Incentives Urged for Improving Productivity; Commercial Banks Need New Tools for Getting Loan Officers to Do More with Less

By Faber, Michael A. | American Banker, October 26, 1984 | Go to article overview

Incentives Urged for Improving Productivity; Commercial Banks Need New Tools for Getting Loan Officers to Do More with Less


Faber, Michael A., American Banker


In recent years, banks have become increasingly concerned about improving employee productivity. As a result of deregulation, senior bank managers are requiring unit managers to increase profits while holding costs stable. Essentially, deregulation has required banks to "do more with less."

In commercial lending, the drive to increase productivity is made more difficult by the growth in competition for qualified loan officers, by the emergence of many new marketplace competitors, and by the virtual lack of industry standards for loan officer performance.

In a study of 64 major banks' middle-market lending units, conducted by the Council on Financial Competition, senior bank officers repeatedly cited three causes for low productivity. First, loan officers fail to focus on profitable products and activities. Second, loan officers fail to actively seek new clients. Third, better loan officers are too easily pirated away by higher-paying competitors.

To counteract these problems, banks nationwide are adopting agrressive new management tools to increase the productivity of their commercial lending staffs. These tools include incentive compensation; reorganization of officers into lending teams; hiring of professional salespeople for new business development; and more liberal use of dismissals to weed out poor performers.

Although many successes have been cited by bankers who have implemented these more aggressive management reforms, a note of caution is deserved. Banks should analyze idiosyncratic management problems and marketplace characteristics before making radical changes.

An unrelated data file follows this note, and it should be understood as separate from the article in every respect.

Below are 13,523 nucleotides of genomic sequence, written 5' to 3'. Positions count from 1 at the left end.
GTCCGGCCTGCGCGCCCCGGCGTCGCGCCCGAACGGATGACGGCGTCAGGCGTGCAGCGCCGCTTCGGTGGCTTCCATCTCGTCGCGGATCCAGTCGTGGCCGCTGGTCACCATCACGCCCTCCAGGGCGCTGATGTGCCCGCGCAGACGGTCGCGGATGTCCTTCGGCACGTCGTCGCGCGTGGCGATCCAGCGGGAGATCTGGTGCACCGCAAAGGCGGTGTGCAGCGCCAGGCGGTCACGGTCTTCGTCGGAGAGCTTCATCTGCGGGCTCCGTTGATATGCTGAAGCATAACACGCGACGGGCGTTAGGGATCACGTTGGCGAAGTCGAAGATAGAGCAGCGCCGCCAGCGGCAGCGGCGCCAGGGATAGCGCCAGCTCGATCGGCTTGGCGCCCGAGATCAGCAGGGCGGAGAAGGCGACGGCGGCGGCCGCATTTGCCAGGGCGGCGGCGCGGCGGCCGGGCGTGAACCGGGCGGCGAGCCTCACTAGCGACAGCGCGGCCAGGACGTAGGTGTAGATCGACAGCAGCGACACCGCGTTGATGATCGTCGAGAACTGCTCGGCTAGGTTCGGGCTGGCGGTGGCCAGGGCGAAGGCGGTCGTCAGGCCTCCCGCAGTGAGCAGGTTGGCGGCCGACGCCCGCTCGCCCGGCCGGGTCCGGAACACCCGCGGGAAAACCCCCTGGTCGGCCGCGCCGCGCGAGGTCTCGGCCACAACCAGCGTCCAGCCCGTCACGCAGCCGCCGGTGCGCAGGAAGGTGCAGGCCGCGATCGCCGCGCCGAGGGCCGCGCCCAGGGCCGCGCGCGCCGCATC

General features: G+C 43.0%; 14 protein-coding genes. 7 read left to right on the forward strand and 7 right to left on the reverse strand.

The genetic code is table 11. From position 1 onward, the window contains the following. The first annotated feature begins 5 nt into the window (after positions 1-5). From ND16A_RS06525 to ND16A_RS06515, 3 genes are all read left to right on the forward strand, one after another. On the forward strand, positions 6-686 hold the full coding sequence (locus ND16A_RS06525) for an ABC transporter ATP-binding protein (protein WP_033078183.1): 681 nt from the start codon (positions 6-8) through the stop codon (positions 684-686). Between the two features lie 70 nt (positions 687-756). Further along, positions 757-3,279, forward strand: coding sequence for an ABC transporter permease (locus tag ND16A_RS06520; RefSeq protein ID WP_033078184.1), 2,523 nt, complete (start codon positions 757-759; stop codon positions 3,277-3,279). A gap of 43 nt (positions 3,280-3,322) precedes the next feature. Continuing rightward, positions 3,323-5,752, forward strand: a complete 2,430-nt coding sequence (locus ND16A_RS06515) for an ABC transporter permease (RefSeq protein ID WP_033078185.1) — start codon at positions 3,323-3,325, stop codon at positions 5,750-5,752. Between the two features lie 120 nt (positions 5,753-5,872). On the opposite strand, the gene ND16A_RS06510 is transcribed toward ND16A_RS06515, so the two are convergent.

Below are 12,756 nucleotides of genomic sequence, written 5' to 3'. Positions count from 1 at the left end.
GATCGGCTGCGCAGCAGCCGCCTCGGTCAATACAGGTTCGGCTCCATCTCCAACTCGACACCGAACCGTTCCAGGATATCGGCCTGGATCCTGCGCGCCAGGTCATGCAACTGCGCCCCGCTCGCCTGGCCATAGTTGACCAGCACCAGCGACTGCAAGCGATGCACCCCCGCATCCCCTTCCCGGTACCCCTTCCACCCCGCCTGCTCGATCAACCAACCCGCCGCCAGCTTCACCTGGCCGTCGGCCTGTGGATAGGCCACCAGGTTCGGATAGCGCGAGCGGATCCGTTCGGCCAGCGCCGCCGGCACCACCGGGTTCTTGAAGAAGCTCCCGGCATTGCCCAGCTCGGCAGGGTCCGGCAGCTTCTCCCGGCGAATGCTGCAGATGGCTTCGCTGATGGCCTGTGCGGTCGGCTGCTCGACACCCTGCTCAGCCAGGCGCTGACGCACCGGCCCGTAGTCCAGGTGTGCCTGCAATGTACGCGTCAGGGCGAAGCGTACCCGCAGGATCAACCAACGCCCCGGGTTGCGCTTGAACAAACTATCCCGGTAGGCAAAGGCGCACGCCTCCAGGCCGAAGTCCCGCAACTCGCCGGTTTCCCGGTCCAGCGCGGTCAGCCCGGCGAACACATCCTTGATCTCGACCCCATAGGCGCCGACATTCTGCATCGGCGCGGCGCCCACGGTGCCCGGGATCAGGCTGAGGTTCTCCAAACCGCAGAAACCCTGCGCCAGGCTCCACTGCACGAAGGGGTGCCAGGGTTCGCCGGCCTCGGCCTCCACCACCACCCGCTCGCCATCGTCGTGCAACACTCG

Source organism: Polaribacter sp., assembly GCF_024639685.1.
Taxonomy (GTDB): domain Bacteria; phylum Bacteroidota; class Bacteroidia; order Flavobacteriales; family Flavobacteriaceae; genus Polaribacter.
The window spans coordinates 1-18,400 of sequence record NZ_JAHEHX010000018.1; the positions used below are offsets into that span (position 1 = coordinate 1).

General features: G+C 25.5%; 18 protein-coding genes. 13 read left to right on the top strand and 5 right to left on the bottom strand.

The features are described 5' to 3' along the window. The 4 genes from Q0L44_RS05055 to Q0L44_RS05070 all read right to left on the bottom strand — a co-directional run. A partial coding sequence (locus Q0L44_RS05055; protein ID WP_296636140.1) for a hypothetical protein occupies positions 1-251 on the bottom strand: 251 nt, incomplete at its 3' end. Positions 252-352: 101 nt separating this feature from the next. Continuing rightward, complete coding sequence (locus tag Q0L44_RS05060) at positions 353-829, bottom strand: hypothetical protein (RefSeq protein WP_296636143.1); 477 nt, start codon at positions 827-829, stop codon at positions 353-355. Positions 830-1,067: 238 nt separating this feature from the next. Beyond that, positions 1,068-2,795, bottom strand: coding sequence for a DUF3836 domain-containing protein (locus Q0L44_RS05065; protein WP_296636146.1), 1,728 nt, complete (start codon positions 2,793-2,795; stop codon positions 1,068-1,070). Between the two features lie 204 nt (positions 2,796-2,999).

The council's major findings and recommendations regarding each of these management tools are reported below. Under no circumstances are all recommendations appropriate to all banks. The list is intended to spur thought about the range of options involved in managing and motivating the commercial loan officer.

Presently, incentive compensation for lenders is unusual. Many bankers follow the age-old wisdom that incentives will place loan-quality considerations at risk. Although this attitude may be appropriate to a poorly structured "sell it and get paid for it" incentive plan, it ignores the variety of modern incentive approaches adopted, or soon to be adopted, by banks.

Multiyear payouts quality thresholds, and deductions for loan chargeoffs, example, can help guard against low-quality loans. More importantly, strengthened credit approval and review procedures are a required safeguard for loan quality.

Of 64 banks interviewed, 25% are planning to introduce incentive plans for loan officers. Virtually all U.S. banks will face a competitor paying incentive compensation within the next five years. Indeed, banks eventually will have to pay incentive compensation as a competitive necessity. The half-dozen banks reporting incentive plans in place up to 10 years report no problems with either loan quality or bank morale. Clearly, incentives are a useful management tool to measure and improve loan officer productivity. Recommendations

* Banks seeking to motivate individuals should offer incentive compensation. Money is the most direct and easily measured means by which to reward good performance.

* Banks should not wait to develop computer-based customer and product profitability systems before implementing an incentive compensation plan. Profitability system proxies and manual accounting, if carefully monitored, are sufficient.

* Banks should establish a sufficiently high level of variable reward -- 20% to 30% of base salary -- and adopt a totally objective and automatic reward structure to best achieve the desired productivity results.

* Banks should award incentives based upon product and account profitability as assurance that the individual is rewarded only for those activities that improve the bank's profitability. Incentives should not be awarded solely on the basis of the volume of activity, such as the number of cold calls. …

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